The landscape of education is constantly shifting. That’s always been true, because the world is constantly changing. But at no time in recent memory has the landscape of education been forced to change in as many ways as it has over the past few years.
How can teachers navigate the seismic changes in the education system in their day-to-day lives?
In this recent episode of Science Connections: The Podcast, host Eric Cross talks about managing educational change with veteran educator and former Miami-Dade County Public Schools (M-DCPS) Middle School Science Teacher of the Year Marilyn Dieppa.
Below, we’ve outlined four tips for weathering shifts. The bottom line? It’s important for teachers to be able to change with the times, while remaining a steady, solid presence for students.
1. Embrace change—it’s good for kids, too.
“I always change my labs. I don’t like to do the same thing over and over again,” says Dieppa. And when she tries something new, she tells her students she’s experimenting. (After all, it’s science!)
“They’re afraid of trying something new and failing,” Dieppa says—so she tries to model taking on the unknown, learning, and adjusting as needed. This is part of cultivating a growth mindset for kids. “It’s for them not to be fearful. That gives kids a foundation they need.”
2. Have an open-door policy.
The pandemic has exacerbated challenges in kids’ lives that can make it tough for them to learn. Some even say we’re in a youth mental health crisis. Now more than ever, it’s important that “you become more than just a science teacher,” says Cross. “You’re a mentor. You’re an encourager. Sometimes you’re a counselor.”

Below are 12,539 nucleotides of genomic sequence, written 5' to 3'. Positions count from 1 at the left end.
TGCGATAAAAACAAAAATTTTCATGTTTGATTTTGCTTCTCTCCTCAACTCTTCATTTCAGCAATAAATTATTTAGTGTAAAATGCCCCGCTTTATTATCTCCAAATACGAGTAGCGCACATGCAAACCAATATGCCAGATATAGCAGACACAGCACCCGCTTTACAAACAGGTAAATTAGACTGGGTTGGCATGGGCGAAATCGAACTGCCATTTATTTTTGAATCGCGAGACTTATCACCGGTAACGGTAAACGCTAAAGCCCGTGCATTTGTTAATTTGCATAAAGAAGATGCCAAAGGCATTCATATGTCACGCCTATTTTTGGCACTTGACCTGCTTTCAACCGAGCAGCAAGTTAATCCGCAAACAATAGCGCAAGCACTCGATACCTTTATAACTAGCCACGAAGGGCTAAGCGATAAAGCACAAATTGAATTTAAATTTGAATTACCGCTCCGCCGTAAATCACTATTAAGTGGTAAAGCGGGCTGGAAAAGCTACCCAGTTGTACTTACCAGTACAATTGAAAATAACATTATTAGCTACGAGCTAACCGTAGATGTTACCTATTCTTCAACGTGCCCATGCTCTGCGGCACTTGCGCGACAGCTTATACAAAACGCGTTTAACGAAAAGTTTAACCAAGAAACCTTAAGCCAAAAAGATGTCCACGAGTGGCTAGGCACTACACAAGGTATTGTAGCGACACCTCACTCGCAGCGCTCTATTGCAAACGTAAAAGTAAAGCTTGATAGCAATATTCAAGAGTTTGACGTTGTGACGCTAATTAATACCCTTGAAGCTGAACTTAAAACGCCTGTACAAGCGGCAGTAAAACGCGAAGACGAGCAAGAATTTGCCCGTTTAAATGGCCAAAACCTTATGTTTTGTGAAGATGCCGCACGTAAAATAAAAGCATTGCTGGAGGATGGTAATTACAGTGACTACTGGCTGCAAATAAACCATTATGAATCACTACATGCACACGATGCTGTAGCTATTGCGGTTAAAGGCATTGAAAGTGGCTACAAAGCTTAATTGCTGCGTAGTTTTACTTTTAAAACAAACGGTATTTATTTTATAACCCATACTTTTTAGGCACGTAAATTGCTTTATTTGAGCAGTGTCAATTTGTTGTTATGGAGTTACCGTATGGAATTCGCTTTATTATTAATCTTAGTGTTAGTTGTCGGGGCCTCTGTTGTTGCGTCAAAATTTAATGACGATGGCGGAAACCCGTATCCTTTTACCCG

It’s impossible to be everything to every student, but it’s important to let them know you see them.
“I always say, I’m not there to really be your friend, but I’m there to help you,’” says Dieppa. “And you gotta tell ’em, you know, ‘if you need to talk, come talk to me’. Because so much of what we’re doing is like life coaching in addition, and that connects to their success in the classroom.”
3. Measure wins in lots of ways.
What keeps Dieppa going? “Whether [students] have struggled all year and they’ve had that one piece of success, or they come back and tell you they didn’t realize what they got out of middle school science until they got to high school, those are my moments of success.”
4. Remember—you’re still learning, too.
Yes, you’re the teacher, but “you don’t have to be the expert in everything,” says Cross. “Teachers tend to be more risk-taking and innovative when they’re willing to say, ‘I don’t have to know everything in order to do something.’”
Whenever it feels like you can’t do something or don’t know something, remember: You can’t do it yet. You don’t know it yet. Growth mindset phrases for students apply to your growth, too.
About Amplify’s Science Connections: The Podcast
Science is changing before our eyes, now more than ever. So how do we help kids figure that out? How are we preparing students to be the next generation of 21st-century scientists?
Join host Eric Cross as he sits down with educators, scientists, and knowledge experts to discuss how we can best support students in science classrooms. Listen to hear how you can inspire kids across the country to love learning science, and bring that magic into your classroom for your students.